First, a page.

Adoptive cell transfer introduces engineered tumor-targeting cytotoxic T lymphocytes (CTLs) to patients. While this immunotherapy is effective against hematologic malignancies, it is ineffective against solid tumors due in part to the immunosuppressive microenvironment. The tumor microenvironment presents many challenges to CTL energy production including oxygen and glucose depleted environment and tumor expression of inhibitory ligands that limit nutrient uptake by T cells. These conditions render CTLs hypo-responsive. Nave T cells rely on OxPhos for energy. Following activation, the highly proliferative effector T cell undergoes metabolic remodeling and shifts reliance from OxPhos to glycolysis. As such, T cells are considered metabolically plastic and massive metabolic alterations are a normal part of T cell development. However, how metabolic alterations impact cell fate and function at their target tissue sites remain unknown. This leads us to our central hypothesis that boosting metabolism at the tumor site can prevent CTL dysfunction and improve adoptive cell transfer immunotherapy outcomes. Unfortunately, to date there has been no means of testing this hypothesis directly. Metabolic reprogramming is commonly studied through the global administration of drugs that lack target selectivity.
We aim to circumvent this limitation through our novel optogenetic systems that allow us to directly modulate T cell metabolism. We will; (1) investigate the impact of the mitochondrial membrane potential on CD8+ T cell effector functions, (2) regulate local cytokine signals to control T cell metabolic programs in the tumor microenvironment, and (3) develop deep tissue immunomodulation approaches. The completion of the proposed study will enable us to gain a comprehensive analysis of immunity that can provide new insight into how T cells interact with the tumor microenvironment.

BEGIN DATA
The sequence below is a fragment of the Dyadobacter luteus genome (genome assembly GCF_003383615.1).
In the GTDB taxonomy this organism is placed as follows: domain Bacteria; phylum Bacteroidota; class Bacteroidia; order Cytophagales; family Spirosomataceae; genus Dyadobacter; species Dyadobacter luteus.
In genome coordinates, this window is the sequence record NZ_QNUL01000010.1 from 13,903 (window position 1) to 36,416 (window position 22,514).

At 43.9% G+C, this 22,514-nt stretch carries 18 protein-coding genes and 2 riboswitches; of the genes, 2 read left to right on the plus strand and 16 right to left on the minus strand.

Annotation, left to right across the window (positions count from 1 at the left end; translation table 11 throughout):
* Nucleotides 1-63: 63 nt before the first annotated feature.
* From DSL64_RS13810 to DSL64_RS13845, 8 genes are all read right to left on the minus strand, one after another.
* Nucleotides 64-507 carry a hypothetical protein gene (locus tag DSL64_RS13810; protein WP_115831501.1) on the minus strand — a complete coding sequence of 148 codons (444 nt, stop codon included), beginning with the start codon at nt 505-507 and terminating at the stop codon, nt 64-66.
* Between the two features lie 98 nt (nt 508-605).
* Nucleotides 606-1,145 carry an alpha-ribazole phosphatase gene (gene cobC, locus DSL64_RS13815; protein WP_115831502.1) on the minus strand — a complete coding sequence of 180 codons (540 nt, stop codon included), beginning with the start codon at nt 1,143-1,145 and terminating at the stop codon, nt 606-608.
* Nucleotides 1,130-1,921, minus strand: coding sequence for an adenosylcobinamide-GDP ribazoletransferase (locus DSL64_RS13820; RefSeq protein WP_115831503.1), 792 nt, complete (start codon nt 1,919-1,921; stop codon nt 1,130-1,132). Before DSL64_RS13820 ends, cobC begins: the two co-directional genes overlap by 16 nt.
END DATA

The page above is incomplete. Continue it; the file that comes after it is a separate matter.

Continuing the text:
T cell immunotherapy uses cytotoxic T lymphocytes (CTLs) to seek out and selectively destroy tumors. Although T cell immunotherapy is effective against hematologic malignancies, but significant clinical success is limited in solid tumors due in part to the strong immunosuppressive tumor microenvironment. The tumor microenvironment presents many challenges to CTL energy production, including limited nutrient uptake and an oxygen and glucose depleted environment. Here, we will test our novel optogenetic approaches to remotely control T cell metabolism at the tumor site. While this approach is focused on improving T cell immunotherapy, the ability to control metabolic function with light has broad applicability and will yield insight to other pathologies in which metabolism is implicated.